Ekaterina Petrova, Director of Corporate Accelerator GenerationS by RVC:
We often hear that Russian start-ups are technologically advanced. Still, they do not know how to turn ideas into money. That university scientists are engaged in high science and do not know how, and do not want to participate in the commercialisation of their inventions. To some extent, this opinion is correct. But, fortunately, more and more Russian innovators are thinking about how to "pack" their project to successfully tell "business angels" and corporations about themselves. However, corporations, in many ways, began to revise their principles of work with start-ups.
Most often, the founders of start-ups are gifted guys full of brilliant ideas. But they need mentoring help so that they can structure and present their ideas, find investors, and enter the market.
Over the past few years, in Russia, including with the help of Russian Venture Company (RVC) and the GenerationS accelerator, a lot of educational programs have been launched in different regions. Developers have more opportunities to find out what kind of marketing their start-ups need. Now in large cities, business incubators are operating — so-called prepared sites for start-ups: with workplaces and all the necessary technological equipment.
Start-ups in Russia began to understand that projects need to be finalized to receive venture investments, if there is a request for revision, rather than saying:
Now many teams, having worked with both Russian and international corporations, understand how to create a product that can be scaled.
Some time ago, we, as a start-up accelerator, ran into another problem: there was simply nobody there to offer start-ups to in Russia. For the development of technology, the country needs not only a market for ideas but also a market for customers. We started working with corporations, explaining the prospects of fruitful interaction with technology developers. We convinced large companies that they should spend a certain amount of resources and time to consider new technology ideas and provide support to those who were interested in them, and not just take a start-up note and wait for it to finish the product on its own.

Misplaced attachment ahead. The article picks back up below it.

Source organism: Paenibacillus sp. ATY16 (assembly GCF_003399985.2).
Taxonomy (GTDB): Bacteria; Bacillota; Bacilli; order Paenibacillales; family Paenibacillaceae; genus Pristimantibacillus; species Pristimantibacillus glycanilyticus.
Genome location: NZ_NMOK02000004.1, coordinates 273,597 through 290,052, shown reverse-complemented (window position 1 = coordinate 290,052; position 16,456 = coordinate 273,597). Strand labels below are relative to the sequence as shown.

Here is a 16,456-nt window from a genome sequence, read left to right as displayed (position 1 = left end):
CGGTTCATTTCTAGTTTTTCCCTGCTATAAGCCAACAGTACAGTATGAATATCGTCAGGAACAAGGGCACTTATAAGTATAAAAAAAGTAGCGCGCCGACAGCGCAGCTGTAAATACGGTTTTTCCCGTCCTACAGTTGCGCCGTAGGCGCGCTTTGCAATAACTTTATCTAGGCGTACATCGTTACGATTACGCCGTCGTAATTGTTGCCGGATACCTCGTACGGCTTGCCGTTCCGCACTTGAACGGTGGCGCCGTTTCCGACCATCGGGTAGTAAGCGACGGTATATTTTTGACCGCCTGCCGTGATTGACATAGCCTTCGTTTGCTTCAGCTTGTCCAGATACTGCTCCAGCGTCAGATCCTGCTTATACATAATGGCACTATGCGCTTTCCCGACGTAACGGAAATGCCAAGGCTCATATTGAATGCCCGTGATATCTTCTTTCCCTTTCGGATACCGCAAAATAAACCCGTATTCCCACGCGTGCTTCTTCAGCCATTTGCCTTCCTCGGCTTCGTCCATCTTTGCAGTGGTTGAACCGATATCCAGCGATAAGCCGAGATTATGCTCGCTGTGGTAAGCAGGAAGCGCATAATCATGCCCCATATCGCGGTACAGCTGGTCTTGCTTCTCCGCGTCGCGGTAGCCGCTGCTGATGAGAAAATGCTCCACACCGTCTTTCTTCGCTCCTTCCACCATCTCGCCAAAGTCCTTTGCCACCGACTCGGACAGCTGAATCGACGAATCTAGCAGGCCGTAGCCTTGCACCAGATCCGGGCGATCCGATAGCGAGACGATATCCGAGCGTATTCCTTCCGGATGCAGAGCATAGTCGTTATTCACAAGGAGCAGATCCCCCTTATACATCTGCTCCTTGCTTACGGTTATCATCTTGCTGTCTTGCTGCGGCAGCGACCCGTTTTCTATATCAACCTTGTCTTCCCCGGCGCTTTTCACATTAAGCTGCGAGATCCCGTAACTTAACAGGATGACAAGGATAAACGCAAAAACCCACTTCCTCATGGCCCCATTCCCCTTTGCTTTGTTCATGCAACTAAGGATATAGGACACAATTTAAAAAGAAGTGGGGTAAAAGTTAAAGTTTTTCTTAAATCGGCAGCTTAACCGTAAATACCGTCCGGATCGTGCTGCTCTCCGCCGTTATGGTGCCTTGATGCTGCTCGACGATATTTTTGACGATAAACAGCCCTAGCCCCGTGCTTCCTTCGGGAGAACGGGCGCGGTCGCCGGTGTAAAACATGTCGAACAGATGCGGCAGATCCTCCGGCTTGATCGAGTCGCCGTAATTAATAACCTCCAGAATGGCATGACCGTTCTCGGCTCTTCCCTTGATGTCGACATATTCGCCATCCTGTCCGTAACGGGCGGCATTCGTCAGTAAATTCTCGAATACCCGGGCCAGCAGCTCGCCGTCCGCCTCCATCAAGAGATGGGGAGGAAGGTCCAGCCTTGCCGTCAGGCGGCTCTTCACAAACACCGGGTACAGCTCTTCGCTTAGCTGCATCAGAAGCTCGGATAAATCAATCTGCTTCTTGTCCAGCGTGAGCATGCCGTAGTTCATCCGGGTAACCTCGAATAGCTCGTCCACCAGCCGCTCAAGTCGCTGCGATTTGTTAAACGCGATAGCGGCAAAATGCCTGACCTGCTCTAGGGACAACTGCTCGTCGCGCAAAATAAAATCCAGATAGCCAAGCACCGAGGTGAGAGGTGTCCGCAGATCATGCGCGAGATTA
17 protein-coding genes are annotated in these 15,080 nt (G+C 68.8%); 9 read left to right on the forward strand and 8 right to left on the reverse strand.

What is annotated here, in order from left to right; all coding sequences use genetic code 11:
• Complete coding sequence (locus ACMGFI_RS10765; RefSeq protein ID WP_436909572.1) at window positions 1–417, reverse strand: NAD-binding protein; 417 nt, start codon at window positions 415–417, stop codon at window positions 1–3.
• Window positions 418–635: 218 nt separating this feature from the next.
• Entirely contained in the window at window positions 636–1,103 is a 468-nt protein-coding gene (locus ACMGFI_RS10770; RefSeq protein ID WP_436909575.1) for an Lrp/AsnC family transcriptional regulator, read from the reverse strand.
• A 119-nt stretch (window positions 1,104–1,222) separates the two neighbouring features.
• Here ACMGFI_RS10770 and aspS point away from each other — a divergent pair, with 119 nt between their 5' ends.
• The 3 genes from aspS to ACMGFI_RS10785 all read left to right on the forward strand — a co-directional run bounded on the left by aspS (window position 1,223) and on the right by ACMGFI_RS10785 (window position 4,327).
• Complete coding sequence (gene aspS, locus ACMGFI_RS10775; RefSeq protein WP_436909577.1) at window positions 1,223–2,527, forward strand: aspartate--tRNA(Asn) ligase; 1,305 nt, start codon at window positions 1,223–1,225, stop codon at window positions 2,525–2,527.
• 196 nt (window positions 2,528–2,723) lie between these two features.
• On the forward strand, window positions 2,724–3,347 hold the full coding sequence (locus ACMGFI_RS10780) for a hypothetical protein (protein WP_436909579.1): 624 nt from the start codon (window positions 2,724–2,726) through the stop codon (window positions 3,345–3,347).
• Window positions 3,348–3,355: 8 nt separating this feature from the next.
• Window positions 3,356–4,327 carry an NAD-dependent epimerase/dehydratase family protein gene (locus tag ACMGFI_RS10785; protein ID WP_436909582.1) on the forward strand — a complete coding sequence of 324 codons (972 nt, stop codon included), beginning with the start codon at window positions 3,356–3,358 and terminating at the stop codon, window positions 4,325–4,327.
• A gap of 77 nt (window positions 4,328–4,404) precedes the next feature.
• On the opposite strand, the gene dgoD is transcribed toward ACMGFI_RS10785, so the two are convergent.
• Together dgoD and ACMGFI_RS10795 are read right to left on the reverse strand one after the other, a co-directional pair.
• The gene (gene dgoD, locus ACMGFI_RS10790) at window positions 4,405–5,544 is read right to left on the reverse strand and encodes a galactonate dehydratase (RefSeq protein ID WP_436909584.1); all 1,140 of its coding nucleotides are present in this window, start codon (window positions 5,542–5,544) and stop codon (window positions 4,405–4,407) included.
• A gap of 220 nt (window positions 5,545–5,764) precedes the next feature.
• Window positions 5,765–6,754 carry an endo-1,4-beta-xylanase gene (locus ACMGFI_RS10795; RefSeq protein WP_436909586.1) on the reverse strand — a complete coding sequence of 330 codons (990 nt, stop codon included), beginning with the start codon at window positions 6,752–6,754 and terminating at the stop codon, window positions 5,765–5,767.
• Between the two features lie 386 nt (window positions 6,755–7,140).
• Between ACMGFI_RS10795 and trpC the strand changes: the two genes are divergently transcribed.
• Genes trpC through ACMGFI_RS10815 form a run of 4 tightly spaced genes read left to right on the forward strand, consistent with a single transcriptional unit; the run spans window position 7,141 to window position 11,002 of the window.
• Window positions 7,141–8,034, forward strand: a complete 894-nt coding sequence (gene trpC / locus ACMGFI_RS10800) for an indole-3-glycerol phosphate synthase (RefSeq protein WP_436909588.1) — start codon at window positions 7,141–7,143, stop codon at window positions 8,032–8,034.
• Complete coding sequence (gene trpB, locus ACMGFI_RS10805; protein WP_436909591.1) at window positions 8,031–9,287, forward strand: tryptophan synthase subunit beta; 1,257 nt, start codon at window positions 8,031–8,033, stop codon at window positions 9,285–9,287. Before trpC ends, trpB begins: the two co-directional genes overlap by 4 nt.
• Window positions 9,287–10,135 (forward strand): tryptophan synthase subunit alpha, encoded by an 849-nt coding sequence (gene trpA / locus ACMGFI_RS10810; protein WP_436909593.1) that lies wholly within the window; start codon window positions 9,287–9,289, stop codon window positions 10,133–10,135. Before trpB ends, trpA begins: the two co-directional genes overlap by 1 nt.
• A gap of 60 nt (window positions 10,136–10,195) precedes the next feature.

At the moment, the creation of corporate venture capital funds has already become a trend. Acceleration and innovation have come fashionable in Russia. Now everything happens much faster than a few years ago. There were examples when a corporation that invested in a start-up exited from it and made a good profit. Or swallowed it, because its decision successfully fit into the business logic of the company.
So, in February 2018, MTS purchased 100% of MDTZK LLC (operates under the Ticketland.ru brand) for 3.3 billion roubles, as well as 78.2% of the Ponominalu.ru brand for 495 million roubles. The seller of the first company was represented by several investors and the iTech Capital Fund. In the acquisition of Ponominalu.ru, the sellers became the structures of its founders and the Buran Venture Capital Fund. In April 2019, Sberbank bought 100% of the online recruiter Rabota.ru for about 500 million roubles. In October 2018, Yandex became the sole owner of Edadil start-up, increasing its stake in it from 10% to 100%, spending 233 million roubles on it.
Another exciting feature of innovative Russian projects is their unpretentiousness. If they have already decided to enter the market, they are doing their best to succeed. For example, an average start-up in Israel immediately values itself at a high price, and its representatives will not have negotiations with a particular client 5–10 times — one round is usually enough. Our start-ups, even if they have unique technologies, today are trying to find the optimal approach and integrated solution, in which they will earn money, and the client will be comfortable working with them. Our innovators are moving in the right direction. International venture investors, whether from Singapore, China, or Europe, are now interested in working with start-ups from Russia.
At the same time, start-ups do not need to leave Russia. For example, graduation of GenerationS, a Perm-based RCML company, created a universal controller for industrial robots and entered the US and China markets with this product. The company also collaborates with German Kuka Robotics, Swedish ABB, and other manufacturers of industrial robots. The headquarters of RCML was established in Perm and remained there.
Our common goal is to make sure that many high-quality developments appear in Russia on the one hand, and so that an increasing number of corporations interact with them on the other. It is necessary to stimulate the creation of new ideas and tools. Now corporations are interested, for example, in hackathons — this is a competition of specialists, within the framework of which a specific technical task is set, which must be solved by the end of the event. There should be as many hackathons in Russia as possible, including with the participation of students and schoolchildren.
We expect that the number of technology developers, venture capital investors, "business angels" in Russia will grow every year, and the level of state support will increase. In particular, the number of events aimed at business acquaintance and communication of the founders of technology start-ups with potential investors is sure to increase. This will increase the level of trust between them and will help the market to truly breakthrough technological solutions.